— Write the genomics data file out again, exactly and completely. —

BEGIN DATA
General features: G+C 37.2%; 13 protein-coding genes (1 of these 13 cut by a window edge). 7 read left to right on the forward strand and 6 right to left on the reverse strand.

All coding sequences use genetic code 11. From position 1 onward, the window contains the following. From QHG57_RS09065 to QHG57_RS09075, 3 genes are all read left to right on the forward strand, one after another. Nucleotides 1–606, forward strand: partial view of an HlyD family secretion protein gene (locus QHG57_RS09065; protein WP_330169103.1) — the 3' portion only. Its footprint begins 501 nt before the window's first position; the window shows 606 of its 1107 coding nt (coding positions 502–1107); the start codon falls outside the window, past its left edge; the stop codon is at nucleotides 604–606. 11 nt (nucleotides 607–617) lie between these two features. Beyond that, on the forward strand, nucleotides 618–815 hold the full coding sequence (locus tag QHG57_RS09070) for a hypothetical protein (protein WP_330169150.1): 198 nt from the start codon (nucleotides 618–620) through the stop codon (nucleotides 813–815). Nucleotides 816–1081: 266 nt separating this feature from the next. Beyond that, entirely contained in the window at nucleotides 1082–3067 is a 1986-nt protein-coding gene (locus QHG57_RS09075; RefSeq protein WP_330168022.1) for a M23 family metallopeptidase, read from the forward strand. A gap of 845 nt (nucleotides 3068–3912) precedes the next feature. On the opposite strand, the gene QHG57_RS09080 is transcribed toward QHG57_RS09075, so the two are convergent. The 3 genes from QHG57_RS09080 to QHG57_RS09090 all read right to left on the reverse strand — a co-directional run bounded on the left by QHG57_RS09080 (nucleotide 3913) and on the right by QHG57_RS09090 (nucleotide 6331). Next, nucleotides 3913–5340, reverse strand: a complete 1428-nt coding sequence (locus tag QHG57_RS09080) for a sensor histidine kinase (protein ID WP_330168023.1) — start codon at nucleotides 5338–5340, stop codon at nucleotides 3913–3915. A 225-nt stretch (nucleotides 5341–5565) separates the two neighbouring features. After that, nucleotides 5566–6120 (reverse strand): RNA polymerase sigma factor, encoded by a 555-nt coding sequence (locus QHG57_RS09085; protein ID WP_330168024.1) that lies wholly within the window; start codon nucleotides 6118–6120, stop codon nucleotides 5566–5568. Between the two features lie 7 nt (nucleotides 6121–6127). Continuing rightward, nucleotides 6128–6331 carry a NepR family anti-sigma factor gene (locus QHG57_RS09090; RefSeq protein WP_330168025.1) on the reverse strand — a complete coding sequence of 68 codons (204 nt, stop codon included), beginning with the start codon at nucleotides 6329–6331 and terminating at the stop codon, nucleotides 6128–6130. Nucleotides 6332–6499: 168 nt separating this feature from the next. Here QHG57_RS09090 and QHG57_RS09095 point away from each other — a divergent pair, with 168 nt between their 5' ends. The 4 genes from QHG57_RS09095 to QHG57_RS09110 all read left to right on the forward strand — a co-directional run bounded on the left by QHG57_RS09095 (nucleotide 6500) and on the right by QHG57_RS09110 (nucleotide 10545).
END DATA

General features: G+C 37.2%; 13 protein-coding genes (1 of these 13 cut by a window edge). 7 read left to right on the forward strand and 6 right to left on the reverse strand.

All coding sequences use genetic code 11. From position 1 onward, the window contains the following. From QHG57_RS09065 to QHG57_RS09075, 3 genes are all read left to right on the forward strand, one after another. Nucleotides 1–606, forward strand: partial view of an HlyD family secretion protein gene (locus QHG57_RS09065; protein WP_330169103.1) — the 3' portion only. Its footprint begins 501 nt before the window's first position; the window shows 606 of its 1107 coding nt (coding positions 502–1107); the start codon falls outside the window, past its left edge; the stop codon is at nucleotides 604–606. 11 nt (nucleotides 607–617) lie between these two features. Beyond that, on the forward strand, nucleotides 618–815 hold the full coding sequence (locus tag QHG57_RS09070) for a hypothetical protein (protein WP_330169150.1): 198 nt from the start codon (nucleotides 618–620) through the stop codon (nucleotides 813–815). Nucleotides 816–1081: 266 nt separating this feature from the next. Beyond that, entirely contained in the window at nucleotides 1082–3067 is a 1986-nt protein-coding gene (locus QHG57_RS09075; RefSeq protein WP_330168022.1) for a M23 family metallopeptidase, read from the forward strand. A gap of 845 nt (nucleotides 3068–3912) precedes the next feature. On the opposite strand, the gene QHG57_RS09080 is transcribed toward QHG57_RS09075, so the two are convergent. The 3 genes from QHG57_RS09080 to QHG57_RS09090 all read right to left on the reverse strand — a co-directional run bounded on the left by QHG57_RS09080 (nucleotide 3913) and on the right by QHG57_RS09090 (nucleotide 6331). Next, nucleotides 3913–5340, reverse strand: a complete 1428-nt coding sequence (locus tag QHG57_RS09080) for a sensor histidine kinase (protein ID WP_330168023.1) — start codon at nucleotides 5338–5340, stop codon at nucleotides 3913–3915. A 225-nt stretch (nucleotides 5341–5565) separates the two neighbouring features. After that, nucleotides 5566–6120 (reverse strand): RNA polymerase sigma factor, encoded by a 555-nt coding sequence (locus QHG57_RS09085; protein ID WP_330168024.1) that lies wholly within the window; start codon nucleotides 6118–6120, stop codon nucleotides 5566–5568. Between the two features lie 7 nt (nucleotides 6121–6127). Continuing rightward, nucleotides 6128–6331 carry a NepR family anti-sigma factor gene (locus QHG57_RS09090; RefSeq protein WP_330168025.1) on the reverse strand — a complete coding sequence of 68 codons (204 nt, stop codon included), beginning with the start codon at nucleotides 6329–6331 and terminating at the stop codon, nucleotides 6128–6130. Nucleotides 6332–6499: 168 nt separating this feature from the next. Here QHG57_RS09090 and QHG57_RS09095 point away from each other — a divergent pair, with 168 nt between their 5' ends. The 4 genes from QHG57_RS09095 to QHG57_RS09110 all read left to right on the forward strand — a co-directional run bounded on the left by QHG57_RS09095 (nucleotide 6500) and on the right by QHG57_RS09110 (nucleotide 10545).